Image credit: Christ Osburn (Author)
London Bridge is one of the world’s most historic bridges


Spanning the River Thames, London Bridge not only connects the City of London on the north with the South London area of Southwark on the river’s south bank, it also serves as a link to London‘s past.


However, this is not the iconic bridge with the massive towers that tourists arriving on flights to London flock to. That’s Tower Bridge a little further to the east of town. No, London Bridge is the less attractive but considerably more historic bridge just west of Tower Bridge and east of Cannon Street Railway Bridge.


For some 2000 years, a bridge has existed at or near the present site of London Bridge. The first of which was constructed by the Romans in 50 AD. Made of wood, this Roman bridge was a pontoon, most likely used by the military.  Destroyed in the revolt led by Queen Boudicca in 60 AD, the bridge was rebuilt by the Romans, but after the Roman era, the bridge was left abandoned until the Saxons reconstructed this Thames crossing, with archaeological evidence suggesting the newer bridge came into existence around 1000 AD.


The famous “London Bridge is falling down” nursery rhyme is believed to refer to the action of the Norse prince Olaf, who defeated Danish invaders by pulling down the wooden bridge in 1014.  Less than a century after Olaf’s episode, King William and the Normans invaded London riding over a rebuilt London Bridge from the south and with them bringing a charger allowing the city to self-rule.


The first stone bridge on the site was built in 1190 by Norman monk Peter de Cole and remained for more than 600 years.  The medieval stone bridge featured 19 small arches with a drawbridge and defensive gatehouse at its south end. Based upon contemporary images, it is believed the bridge had several multi-story buildings of up to seven stories in height running its length.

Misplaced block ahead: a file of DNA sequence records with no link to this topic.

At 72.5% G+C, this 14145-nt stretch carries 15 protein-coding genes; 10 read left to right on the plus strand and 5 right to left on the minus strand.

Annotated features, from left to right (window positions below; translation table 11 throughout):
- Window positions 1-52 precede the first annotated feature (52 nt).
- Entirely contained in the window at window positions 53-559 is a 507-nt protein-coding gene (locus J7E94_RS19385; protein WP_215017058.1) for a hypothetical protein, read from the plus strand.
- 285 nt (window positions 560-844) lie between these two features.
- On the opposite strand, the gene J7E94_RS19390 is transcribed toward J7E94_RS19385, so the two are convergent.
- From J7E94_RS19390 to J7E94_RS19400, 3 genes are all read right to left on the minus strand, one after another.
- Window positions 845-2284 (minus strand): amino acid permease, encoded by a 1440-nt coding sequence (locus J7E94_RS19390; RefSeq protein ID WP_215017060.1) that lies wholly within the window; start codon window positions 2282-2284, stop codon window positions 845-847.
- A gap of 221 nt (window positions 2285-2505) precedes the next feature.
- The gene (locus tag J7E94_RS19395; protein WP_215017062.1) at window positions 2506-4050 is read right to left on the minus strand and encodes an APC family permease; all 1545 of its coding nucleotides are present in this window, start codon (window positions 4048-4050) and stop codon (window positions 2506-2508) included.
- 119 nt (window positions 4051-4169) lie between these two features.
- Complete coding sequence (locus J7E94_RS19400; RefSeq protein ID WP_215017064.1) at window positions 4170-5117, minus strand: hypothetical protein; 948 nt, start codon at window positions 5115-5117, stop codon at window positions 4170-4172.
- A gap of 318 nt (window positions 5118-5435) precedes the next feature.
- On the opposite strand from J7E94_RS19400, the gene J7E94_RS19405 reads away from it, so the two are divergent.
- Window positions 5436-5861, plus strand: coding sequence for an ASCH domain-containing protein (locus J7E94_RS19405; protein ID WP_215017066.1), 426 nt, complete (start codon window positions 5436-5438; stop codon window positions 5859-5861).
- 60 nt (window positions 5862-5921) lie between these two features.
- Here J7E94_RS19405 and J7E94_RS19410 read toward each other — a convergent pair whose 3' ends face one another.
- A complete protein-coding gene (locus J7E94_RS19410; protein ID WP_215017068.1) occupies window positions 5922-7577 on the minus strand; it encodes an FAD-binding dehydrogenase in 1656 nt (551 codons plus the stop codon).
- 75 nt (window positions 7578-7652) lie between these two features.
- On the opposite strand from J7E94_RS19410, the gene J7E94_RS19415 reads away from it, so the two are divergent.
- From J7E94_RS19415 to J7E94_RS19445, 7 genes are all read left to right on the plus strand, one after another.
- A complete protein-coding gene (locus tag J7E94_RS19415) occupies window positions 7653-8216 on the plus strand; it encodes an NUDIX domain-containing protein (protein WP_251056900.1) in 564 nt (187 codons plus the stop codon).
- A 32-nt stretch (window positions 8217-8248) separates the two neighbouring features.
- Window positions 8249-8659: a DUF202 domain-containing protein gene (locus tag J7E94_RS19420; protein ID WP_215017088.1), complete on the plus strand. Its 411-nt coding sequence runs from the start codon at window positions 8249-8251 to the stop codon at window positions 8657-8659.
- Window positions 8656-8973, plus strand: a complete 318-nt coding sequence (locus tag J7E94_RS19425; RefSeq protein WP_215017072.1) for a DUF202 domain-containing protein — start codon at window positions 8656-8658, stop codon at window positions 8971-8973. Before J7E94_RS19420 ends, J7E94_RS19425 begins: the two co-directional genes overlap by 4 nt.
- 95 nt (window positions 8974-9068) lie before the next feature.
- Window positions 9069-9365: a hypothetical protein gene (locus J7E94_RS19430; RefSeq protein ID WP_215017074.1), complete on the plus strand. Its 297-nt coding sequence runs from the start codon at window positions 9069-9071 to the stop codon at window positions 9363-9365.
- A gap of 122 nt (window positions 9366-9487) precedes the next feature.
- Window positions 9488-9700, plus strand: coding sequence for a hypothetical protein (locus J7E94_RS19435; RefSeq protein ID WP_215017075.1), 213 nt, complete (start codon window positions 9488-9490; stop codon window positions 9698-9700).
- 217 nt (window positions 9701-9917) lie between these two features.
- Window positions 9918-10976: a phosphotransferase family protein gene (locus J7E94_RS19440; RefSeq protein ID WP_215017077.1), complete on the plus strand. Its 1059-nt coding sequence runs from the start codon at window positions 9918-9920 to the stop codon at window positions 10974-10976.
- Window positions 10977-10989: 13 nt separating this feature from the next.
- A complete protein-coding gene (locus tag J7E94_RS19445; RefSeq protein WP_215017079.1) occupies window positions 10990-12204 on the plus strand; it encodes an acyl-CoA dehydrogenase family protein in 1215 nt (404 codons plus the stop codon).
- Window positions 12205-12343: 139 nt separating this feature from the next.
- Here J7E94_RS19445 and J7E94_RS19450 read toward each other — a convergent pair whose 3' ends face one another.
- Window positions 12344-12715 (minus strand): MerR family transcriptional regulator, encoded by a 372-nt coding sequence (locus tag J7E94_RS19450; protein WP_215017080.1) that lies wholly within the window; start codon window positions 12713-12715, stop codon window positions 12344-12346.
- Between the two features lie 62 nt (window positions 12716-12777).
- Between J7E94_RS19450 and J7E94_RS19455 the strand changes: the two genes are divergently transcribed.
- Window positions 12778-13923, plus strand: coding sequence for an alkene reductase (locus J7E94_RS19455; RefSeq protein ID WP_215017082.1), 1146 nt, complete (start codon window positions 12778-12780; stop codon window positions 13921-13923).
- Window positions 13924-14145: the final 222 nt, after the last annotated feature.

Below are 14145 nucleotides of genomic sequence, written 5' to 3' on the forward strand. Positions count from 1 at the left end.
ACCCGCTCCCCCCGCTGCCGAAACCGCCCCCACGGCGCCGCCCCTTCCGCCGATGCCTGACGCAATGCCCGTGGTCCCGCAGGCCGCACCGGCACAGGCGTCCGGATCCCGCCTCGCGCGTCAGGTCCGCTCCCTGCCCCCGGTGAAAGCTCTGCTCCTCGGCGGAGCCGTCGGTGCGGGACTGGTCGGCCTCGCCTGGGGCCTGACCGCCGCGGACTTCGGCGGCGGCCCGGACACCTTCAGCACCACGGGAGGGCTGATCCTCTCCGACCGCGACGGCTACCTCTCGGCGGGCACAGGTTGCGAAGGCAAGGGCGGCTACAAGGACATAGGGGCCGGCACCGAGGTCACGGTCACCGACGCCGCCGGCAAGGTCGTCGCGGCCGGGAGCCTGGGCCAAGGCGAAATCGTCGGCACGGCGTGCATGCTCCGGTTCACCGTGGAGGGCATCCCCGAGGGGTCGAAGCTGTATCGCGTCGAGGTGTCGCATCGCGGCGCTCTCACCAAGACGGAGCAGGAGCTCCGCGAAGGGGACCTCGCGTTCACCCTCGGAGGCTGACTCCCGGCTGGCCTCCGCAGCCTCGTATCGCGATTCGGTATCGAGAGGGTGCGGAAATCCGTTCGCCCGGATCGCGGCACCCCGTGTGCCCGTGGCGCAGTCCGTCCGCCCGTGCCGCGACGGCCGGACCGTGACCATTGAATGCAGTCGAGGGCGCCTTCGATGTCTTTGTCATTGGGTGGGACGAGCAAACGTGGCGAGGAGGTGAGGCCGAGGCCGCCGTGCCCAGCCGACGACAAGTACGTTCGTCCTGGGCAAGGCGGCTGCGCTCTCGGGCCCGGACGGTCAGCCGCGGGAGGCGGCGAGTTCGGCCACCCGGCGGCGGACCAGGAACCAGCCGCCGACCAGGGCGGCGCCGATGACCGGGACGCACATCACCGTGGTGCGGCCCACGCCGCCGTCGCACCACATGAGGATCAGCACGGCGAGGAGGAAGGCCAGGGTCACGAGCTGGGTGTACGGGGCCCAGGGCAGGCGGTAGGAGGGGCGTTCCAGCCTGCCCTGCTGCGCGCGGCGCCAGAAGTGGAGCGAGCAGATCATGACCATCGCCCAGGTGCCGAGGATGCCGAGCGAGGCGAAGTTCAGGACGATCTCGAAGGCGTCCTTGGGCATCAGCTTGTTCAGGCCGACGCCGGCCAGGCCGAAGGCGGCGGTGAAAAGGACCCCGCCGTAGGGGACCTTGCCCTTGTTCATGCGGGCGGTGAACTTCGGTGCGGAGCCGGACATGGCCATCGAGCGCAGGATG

Consistent with so much of London’s brutal and bloody history, London Bridge was used to discourage any thoughts of rebellion by having the heads of traitors displayed on spikes. The first person to hold the dubious distinction of having his head on view for all to see was Scottish independence fighter William Wallace in 1305.


A less grizzly fact about London Bridge is its significance in why the British drive on the left side of the road.  So heavily travelled was London Bridge in the 18th Century that in an attempt to regulate the flow of traffic (and more effectively collect tolls for crossing the bridge) a rule was imposed in 1722 insisting all those crossing the bridge keep to the left, a rule which was later adopted across Britain.


The modern London Bridge was constructed in 1971 and opened by Her Majesty the Queen Elizabeth II opened in 1973.  It forms part of the A3 road and is maintained by the Greater London Authority and owned by the bridge itself is owned by an independent charity overseen by the City of London Corporation.


Image Credit: Chris Osburn (Author)

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